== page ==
These days, whenever I am wandering around with a camera around my neck and I hear music, I am drawn to it like a moth to the flame. It could be a street festival (like this one), a street musician, an outdoor concert, some guys banging drums in the street—anything, with sound but to me it is all about those days as a kid, smoking cigarettes, and listening to jazz in that smoke-filled basement.

I have also said, when I take photographs, they are about me. When I choose to photograph something, it is because it is something from my past, my dreams, my life that pops out at a particular moment. It is a statement that says, that this is where I stood, on a particular day at a particular time and this is what I felt. Photographs to me are very, very personal.

A pleasant Friday evening in the Northwood action of West Palm Beach. Actually it was a regular 4th Friday evening of-the-month street fair which goes on here, so after getting a last-minute reminder from Jill that she was showing some paintings at one of the galleries, Sharon and I stepped out. In any case these guys were going at it up the street and as I stopped and watched, I thought it would be a good idea to zip out my IPhone , make a quick movie of it and send it to Brian and Sam who of course appreciated such things. That’s what I did—whipped out the old IPhone, pressed all the buttons and filmed about 5 minutes of this stuff.

Lesson. Important lesson! If you are going to go technical, make sure you know what you are doing. Unfortunately I did not, and ended up with only a single image (not this one) for my efforts. It shall not happen again. I was invited back for a Thursday evening drum circle and hopefully I won’t be such a fucking amateur hack this time.


This is day 2 of my Project 14.  This photograph was taken in Stuart Florida one cloudy and overcast Sunday afternoon. It never really impressed me  because the light was so dull but I decided to do what every photographer with a modicum of talent would do—I dodged and burnt in until I had an image that I liked. I am a sucker for photographing musicians. I just cannot resist it—it is one of my lifelong projects. something to do with the shapes and forms their bodies take when they are playing.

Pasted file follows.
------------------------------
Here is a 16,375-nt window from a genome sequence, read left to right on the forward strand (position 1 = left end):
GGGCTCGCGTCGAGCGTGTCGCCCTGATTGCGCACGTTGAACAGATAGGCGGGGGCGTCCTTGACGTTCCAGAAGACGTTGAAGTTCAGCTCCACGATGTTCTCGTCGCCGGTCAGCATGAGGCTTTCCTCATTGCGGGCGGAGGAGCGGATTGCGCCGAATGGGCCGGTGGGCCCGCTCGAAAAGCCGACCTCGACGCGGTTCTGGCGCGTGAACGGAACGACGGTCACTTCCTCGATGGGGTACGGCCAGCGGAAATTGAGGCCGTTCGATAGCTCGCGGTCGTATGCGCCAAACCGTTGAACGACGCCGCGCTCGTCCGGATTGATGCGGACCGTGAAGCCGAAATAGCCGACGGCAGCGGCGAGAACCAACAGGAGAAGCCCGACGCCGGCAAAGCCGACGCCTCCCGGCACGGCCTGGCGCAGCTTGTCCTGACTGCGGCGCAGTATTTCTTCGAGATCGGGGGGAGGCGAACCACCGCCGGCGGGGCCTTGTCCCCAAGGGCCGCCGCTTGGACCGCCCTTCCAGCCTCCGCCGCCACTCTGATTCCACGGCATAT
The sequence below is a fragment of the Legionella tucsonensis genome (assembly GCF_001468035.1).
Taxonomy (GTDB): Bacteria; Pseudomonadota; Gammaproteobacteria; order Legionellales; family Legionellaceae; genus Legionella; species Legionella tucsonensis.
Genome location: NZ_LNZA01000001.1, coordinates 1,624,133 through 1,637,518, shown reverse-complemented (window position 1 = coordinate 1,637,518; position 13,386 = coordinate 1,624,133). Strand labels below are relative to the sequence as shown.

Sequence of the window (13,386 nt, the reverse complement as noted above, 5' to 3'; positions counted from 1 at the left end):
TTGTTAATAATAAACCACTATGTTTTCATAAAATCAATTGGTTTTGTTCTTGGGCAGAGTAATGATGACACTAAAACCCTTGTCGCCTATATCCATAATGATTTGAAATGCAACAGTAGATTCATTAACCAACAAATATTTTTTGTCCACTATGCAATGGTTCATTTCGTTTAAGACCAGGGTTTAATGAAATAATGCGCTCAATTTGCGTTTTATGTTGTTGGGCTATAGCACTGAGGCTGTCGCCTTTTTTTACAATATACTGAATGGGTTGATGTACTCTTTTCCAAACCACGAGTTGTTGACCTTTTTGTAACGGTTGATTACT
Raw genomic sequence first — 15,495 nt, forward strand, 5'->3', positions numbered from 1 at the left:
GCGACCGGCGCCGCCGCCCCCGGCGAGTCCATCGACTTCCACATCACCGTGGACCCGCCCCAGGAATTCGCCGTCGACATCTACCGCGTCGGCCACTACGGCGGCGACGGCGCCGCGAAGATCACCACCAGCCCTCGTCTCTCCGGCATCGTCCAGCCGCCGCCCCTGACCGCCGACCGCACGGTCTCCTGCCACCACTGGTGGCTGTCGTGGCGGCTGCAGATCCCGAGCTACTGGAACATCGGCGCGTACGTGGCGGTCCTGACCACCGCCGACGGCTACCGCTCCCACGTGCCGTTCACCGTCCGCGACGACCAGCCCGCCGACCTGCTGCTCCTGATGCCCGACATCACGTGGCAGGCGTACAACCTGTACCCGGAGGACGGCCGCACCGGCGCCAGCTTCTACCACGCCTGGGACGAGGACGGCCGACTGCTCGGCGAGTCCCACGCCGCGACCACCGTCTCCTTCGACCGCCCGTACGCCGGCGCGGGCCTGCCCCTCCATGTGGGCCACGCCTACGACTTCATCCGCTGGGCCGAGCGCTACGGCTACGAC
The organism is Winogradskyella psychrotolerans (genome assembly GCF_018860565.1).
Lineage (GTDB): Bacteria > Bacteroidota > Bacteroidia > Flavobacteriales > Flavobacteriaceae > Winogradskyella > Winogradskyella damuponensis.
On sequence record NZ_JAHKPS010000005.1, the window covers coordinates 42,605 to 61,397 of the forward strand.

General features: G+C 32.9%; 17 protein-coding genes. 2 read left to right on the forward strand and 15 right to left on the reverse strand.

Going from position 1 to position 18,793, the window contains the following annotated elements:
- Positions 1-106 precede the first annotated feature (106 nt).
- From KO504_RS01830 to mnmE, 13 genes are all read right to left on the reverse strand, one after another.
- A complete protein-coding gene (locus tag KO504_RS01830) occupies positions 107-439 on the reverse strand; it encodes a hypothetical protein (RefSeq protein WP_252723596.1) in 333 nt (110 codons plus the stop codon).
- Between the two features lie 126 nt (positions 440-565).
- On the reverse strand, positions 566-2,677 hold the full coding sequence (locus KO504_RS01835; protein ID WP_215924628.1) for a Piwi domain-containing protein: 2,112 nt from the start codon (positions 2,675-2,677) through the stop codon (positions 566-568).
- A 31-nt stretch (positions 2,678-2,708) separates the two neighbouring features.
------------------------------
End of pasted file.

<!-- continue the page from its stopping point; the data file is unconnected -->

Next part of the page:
In fact, that is what really interests me most about photographing people. It is the movement and form in a body—the fluidity that is represented in a still photograph. I love it when they move like that!

Sometime in the past century, way back in the mid fifties, I was a young kid growing up in Montreal with one parent who was invisible and another who was overbearing. I lived in a house of rules and one of those rules was that I was limited to watching one TV program per week. Naturally it was “The Wonderful World of Disney” which aired each Sunday evening at 6PM. Each week, I would lie on the living room floor with my elbows on the floor and my head resting in my hands, and stare at the black and white screen which occasionally would creep vertically until I would adjust the knob which would keep it steady for a few moment and then I would have to do it all over again. It was a part of the drill and we were all used to it, just as adjusting the rabbit ears to get rid of the snow. We had to do it this way because Disney aired on ABC and the closest TV station was somewhere in Maine. Adjusting the rabbit ears was a very Canadian ritual practiced in thousands of homes along the border. The alternative was watching Pépineau et Capucine (a french puppet show) on CBC and who the fuck wanted to watch that?

In any case that’s how I grew up and as all things came to pass, I did grow up.

This weekend for reasons that are not important, Sharon and I had to spend an evening at Disneyland in Orlando. We had a reservation at the Grand Floridian which was an imitation of some Victorian seaside hotel from the late 19th century. All of the staff—from the bellmen, to the registration clerks were dressed in chintzy pseudo victorian costumes. At first sight the hotel looked spectacular until on second glance, one noticed that everything was made from plastic and plaster. Nothing was real. Everybody and everything sort of drifted in an out of focus in a slow-motion dream sequence. It was a spectacular movie set—reminding me of those sets where there was a façade and when you looked behind, there was nothing but supports holding everything up.